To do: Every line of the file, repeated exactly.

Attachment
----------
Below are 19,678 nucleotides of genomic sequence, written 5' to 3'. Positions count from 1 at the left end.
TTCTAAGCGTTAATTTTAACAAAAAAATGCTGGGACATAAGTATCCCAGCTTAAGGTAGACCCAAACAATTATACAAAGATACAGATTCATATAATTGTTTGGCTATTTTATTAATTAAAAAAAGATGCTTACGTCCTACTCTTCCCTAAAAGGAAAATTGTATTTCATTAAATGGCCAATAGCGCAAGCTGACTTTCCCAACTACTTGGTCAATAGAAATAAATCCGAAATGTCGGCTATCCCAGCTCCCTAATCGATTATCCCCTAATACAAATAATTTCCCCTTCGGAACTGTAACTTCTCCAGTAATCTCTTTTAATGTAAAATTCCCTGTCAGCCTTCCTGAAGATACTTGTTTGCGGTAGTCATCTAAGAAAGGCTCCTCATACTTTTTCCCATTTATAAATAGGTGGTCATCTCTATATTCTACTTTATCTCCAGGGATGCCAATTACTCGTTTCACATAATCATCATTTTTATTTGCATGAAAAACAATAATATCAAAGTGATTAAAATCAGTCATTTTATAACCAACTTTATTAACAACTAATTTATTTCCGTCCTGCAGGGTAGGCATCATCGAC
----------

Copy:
Below are 19,678 nucleotides of genomic sequence, written 5' to 3'. Positions count from 1 at the left end.
TTCTAAGCGTTAATTTTAACAAAAAAATGCTGGGACATAAGTATCCCAGCTTAAGGTAGACCCAAACAATTATACAAAGATACAGATTCATATAATTGTTTGGCTATTTTATTAATTAAAAAAAGATGCTTACGTCCTACTCTTCCCTAAAAGGAAAATTGTATTTCATTAAATGGCCAATAGCGCAAGCTGACTTTCCCAACTACTTGGTCAATAGAAATAAATCCGAAATGTCGGCTATCCCAGCTCCCTAATCGATTATCCCCTAATACAAATAATTTCCCCTTCGGAACTGTAACTTCTCCAGTAATCTCTTTTAATGTAAAATTCCCTGTCAGCCTTCCTGAAGATACTTGTTTGCGGTAGTCATCTAAGAAAGGCTCCTCATACTTTTTCCCATTTATAAATAGGTGGTCATCTCTATATTCTACTTTATCTCCAGGGATGCCAATTACTCGTTTCACATAATCATCATTTTTATTTGCATGAAAAACAATAATATCAAAGTGATTAAAATCAGTCATTTTATAACCAACTTTATTAACAACTAATTTATTTCCGTCCTGCAGGGTAGGCATCATCGAC